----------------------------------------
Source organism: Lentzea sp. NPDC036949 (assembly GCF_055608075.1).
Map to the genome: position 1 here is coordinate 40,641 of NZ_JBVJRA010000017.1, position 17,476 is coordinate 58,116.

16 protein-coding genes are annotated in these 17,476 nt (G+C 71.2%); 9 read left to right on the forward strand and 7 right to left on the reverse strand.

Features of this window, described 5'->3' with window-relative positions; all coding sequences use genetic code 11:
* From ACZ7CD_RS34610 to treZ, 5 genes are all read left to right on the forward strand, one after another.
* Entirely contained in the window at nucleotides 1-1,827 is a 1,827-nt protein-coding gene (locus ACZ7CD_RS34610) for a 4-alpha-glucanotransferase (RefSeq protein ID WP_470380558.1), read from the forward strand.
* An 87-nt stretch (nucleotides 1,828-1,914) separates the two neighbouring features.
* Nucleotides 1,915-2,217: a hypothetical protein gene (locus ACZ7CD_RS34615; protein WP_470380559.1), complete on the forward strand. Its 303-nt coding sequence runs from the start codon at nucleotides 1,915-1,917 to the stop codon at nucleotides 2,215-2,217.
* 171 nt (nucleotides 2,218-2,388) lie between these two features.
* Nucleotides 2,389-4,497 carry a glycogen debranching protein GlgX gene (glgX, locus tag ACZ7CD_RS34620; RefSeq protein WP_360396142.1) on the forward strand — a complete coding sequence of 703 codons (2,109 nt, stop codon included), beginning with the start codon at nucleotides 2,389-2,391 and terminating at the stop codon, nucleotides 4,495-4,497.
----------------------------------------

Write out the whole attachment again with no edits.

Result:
Source organism: Lentzea sp. NPDC036949 (assembly GCF_055608075.1).
Map to the genome: position 1 here is coordinate 40,641 of NZ_JBVJRA010000017.1, position 17,476 is coordinate 58,116.

16 protein-coding genes are annotated in these 17,476 nt (G+C 71.2%); 9 read left to right on the forward strand and 7 right to left on the reverse strand.

Features of this window, described 5'->3' with window-relative positions; all coding sequences use genetic code 11:
* From ACZ7CD_RS34610 to treZ, 5 genes are all read left to right on the forward strand, one after another.
* Entirely contained in the window at nucleotides 1-1,827 is a 1,827-nt protein-coding gene (locus ACZ7CD_RS34610) for a 4-alpha-glucanotransferase (RefSeq protein ID WP_470380558.1), read from the forward strand.
* An 87-nt stretch (nucleotides 1,828-1,914) separates the two neighbouring features.
* Nucleotides 1,915-2,217: a hypothetical protein gene (locus ACZ7CD_RS34615; protein WP_470380559.1), complete on the forward strand. Its 303-nt coding sequence runs from the start codon at nucleotides 1,915-1,917 to the stop codon at nucleotides 2,215-2,217.
* 171 nt (nucleotides 2,218-2,388) lie between these two features.
* Nucleotides 2,389-4,497 carry a glycogen debranching protein GlgX gene (glgX, locus tag ACZ7CD_RS34620; RefSeq protein WP_360396142.1) on the forward strand — a complete coding sequence of 703 codons (2,109 nt, stop codon included), beginning with the start codon at nucleotides 2,389-2,391 and terminating at the stop codon, nucleotides 4,495-4,497.